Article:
Husband's and Daughter's Role Strain During Breast Cancer Hospice Patient Caregiving and Bereavement Adjustment

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Current literature regarding caregiver bereavement adjustment has advanced two competing models explaining adjustment in relation to caregiver interrole conflict: the Relief Model and Complicated Grief Model. This research has primarily focused on the experience of those providing care to dementia patients. This study tests these competing models of bereavement adjustment for husband and daughter caregivers of breast cancer hospice patients. For husbands, greater psychological strain and health strain were predictive of greater difficulty with bereavement adjustment, supporting the Complicated Grief Model of bereavement adjustment. For daughters, strain was not a significant predictor of bereavement adjustment, and thus did not support ... continued below

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Bernard, Lori Lynn May 2000.

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This thesis is part of the collection entitled: UNT Theses and Dissertations and was provided by UNT Libraries to Digital Library, a digital repository hosted by the UNT Libraries. It has been viewed 806 times , with 23 in the last month . More information about this thesis can be viewed below.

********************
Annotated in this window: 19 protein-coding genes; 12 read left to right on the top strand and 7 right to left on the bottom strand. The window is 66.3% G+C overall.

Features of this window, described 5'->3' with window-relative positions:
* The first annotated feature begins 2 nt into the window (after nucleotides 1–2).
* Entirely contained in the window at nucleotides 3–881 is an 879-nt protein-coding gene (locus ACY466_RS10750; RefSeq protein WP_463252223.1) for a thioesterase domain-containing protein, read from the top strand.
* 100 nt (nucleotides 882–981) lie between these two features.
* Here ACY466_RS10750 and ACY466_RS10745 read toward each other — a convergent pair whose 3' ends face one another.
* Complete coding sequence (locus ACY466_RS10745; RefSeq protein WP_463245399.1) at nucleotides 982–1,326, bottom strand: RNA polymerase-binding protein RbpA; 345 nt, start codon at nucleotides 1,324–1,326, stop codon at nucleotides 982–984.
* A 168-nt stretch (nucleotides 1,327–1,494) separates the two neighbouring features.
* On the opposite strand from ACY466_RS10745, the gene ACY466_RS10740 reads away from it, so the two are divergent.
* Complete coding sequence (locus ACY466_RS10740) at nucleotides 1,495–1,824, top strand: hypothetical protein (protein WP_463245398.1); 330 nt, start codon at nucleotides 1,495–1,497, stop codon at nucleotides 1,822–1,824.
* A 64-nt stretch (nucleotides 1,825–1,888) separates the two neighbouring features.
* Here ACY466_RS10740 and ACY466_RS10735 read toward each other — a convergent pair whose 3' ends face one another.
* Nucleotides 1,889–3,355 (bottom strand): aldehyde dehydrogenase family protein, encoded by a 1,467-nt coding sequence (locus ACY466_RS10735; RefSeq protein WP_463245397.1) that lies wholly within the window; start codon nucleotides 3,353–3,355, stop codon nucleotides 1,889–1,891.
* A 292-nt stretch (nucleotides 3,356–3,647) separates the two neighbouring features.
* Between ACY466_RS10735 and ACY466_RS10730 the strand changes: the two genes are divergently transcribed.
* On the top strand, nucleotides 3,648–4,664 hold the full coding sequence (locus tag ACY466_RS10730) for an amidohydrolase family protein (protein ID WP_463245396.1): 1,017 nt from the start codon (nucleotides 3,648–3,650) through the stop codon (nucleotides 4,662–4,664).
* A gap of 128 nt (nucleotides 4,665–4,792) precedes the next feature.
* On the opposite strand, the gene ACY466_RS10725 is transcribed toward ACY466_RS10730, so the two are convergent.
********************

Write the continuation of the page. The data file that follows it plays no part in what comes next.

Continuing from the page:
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  • Bernard, Lori Lynn

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Current literature regarding caregiver bereavement adjustment has advanced two competing models explaining adjustment in relation to caregiver interrole conflict: the Relief Model and Complicated Grief Model. This research has primarily focused on the experience of those providing care to dementia patients. This study tests these competing models of bereavement adjustment for husband and daughter caregivers of breast cancer hospice patients. For husbands, greater psychological strain and health strain were predictive of greater difficulty with bereavement adjustment, supporting the Complicated Grief Model of bereavement adjustment. For daughters, strain was not a significant predictor of bereavement adjustment, and thus did not support either bereavement adjustment model. While daughter caregivers experienced more role strain than husband caregivers during patient care, the degree of role strain was predictive of bereavement adjustment for husbands but not for daughters, suggesting that relationship type (husbands versus daughters) between caregiver and patient impacts which factors influence bereavement adjustment.

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  • May 2000

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  • Sept. 24, 2007, 10:18 p.m.

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  • May 6, 2016, 6:29 p.m.

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Bernard, Lori Lynn. Husband's and Daughter's Role Strain During Breast Cancer Hospice Patient Caregiving and Bereavement Adjustment, thesis, May 2000; Denton, Texas. (digital.library.unt.edu/ark:/67531/metadc2542/: accessed November 19, 2017), University of North Texas Libraries, Digital Library, digital.library.unt.edu; .